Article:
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Actuaries Abroad
Upcoming Actuarial Celebrations
Kendra M. Felisky-Watson 

LONDON, England–Yes, Virginia, there are actuaries in the land of wallabies and kangaroos. In fact, the Australian Institute of Actuaries is celebrating its 100th birthday this summer.

In honour of this occasion, the next ASTIN and AFIR meetings will be held in conjunction with the birthday celebration. The relevant dates are ASTIN August 10-13, AFIR August 13-15, and the Australian Institute's annual meeting August 17-20. The location is Cairns, Australia, which I am told will be lovely at that time of year.

Another date for your calendar: The International Congress of Actuaries will be holding its quadrennial meeting in Birmingham, England June 7-12, 1998. It's another birthday; the 150th anniversary for the Institute of Actuaries. While Birmingham is not really a very nice place to visit, the area around it is.

As usual, Lloyd's and the actuarial certification of reserves required by the US regulators is keeping many actuaries busy. Instead of allowing the reserves for the US Trust Funds of Lloyd's to be set based on UK insurance law, the New York regulators are requiring that the reserves be set based on New York insurance law. Needless to say, this has thrown UK actuaries into a tizzy.

A quite interesting meeting took place recently at the Institute of Actuaries when Dr. S. Coutts and Mr. T. Thomas presented their paper, Modelling the Impact of Reinsurance on Financial Strength." The authors postulated that the Daykin et al. asset/liability model could be used to specifically examine the effects of different reinsurance programs on the capital of a direct insurance company. Coutts and Taylor presented a modular model structure in which you can either use the authors' module or construct one more appropriate to your company's situation. It seemed to me that this is all very similar to the Dynamic Financial Analysis that the CAS has been studying for years.

What was really fun was the discussion that took place. Some reviewers liked the paper and thanked the authors for their innovative contribution to actuarial science. Other reviewers found the tone of the paper to be "self-congratulatory" and accused the authors of wasting peoples' time with a marketing brochure (the authors are a consultant and a reinsurance broker). The authors will be presenting their paper to the CAS at an upcoming meeting where I think they will have a much more sedate reception.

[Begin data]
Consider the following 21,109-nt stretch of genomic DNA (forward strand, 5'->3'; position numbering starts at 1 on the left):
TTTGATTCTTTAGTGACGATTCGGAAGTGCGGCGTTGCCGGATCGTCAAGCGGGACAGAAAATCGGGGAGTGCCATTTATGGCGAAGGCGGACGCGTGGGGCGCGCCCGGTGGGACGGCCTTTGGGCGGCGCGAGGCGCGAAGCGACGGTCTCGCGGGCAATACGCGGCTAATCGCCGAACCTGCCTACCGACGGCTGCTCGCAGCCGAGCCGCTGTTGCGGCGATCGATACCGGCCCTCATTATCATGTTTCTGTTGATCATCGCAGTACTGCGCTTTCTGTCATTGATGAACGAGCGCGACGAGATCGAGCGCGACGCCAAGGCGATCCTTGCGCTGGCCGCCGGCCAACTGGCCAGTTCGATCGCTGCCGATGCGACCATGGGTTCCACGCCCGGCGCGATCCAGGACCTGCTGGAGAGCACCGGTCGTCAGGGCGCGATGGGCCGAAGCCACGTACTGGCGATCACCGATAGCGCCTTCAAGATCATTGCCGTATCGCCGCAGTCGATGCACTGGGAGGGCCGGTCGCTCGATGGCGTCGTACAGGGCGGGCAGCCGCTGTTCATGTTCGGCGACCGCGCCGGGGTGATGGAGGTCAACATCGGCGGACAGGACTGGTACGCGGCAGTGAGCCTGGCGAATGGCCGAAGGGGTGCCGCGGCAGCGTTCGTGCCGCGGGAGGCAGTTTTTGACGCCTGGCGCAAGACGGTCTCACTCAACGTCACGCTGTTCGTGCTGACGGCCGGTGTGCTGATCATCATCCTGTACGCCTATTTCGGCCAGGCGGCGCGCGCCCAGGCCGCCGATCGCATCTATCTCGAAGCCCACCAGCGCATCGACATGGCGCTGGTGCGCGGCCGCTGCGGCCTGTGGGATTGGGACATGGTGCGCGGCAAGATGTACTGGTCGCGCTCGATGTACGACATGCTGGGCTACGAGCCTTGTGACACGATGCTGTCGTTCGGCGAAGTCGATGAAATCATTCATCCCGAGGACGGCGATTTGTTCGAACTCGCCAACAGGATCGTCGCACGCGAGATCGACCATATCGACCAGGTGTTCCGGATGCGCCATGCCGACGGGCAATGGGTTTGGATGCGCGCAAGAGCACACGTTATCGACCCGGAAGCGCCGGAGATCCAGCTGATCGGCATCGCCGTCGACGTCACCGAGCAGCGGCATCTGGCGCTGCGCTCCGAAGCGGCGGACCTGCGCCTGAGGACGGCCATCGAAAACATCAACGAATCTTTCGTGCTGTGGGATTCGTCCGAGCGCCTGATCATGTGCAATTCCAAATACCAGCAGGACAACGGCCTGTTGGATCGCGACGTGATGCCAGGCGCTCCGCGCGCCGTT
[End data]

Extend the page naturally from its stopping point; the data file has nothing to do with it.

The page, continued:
As part of its long heritage the Institute of Actuaries is housed in one of the oldest buildings in London, the Staple Inn. The Staple Inn is a lovely old half-timbered (black and white) building around a central cobblestone courtyard. It was the only building in its area to survive bombing during the war. All the general administrative workings of the Institute are housed in the Staple Inn but the library has been moved to Oxford.

The Institute has meetings about six times a year when papers are presented and discussed. If the meeting is on a boring subject, I entertain myself by staring at the lovely carved ceiling and beams, the heraldic emblems on the walls, the intricate paneling or the stained glass windows. Usually, one meeting a year is on a general insurance topic and then I tend to pay attention. After the meetings, the attendees move on to one of the 18 dining societies, or the pub. These dining societies are members-only and some are real stodgy "pass-the-port-on-the-left" gatherings. The oldest dining society was founded in 1848. In fact, many people miss the meetings and just go to their dining society! At most dining societies after-dinner speeches are given, traditionally on non-actuarial subjects and they are preferably light-hearted and edifying. A friend of mine recently spoke at one about feminism, American line dancing and boring actuarial neckwear.

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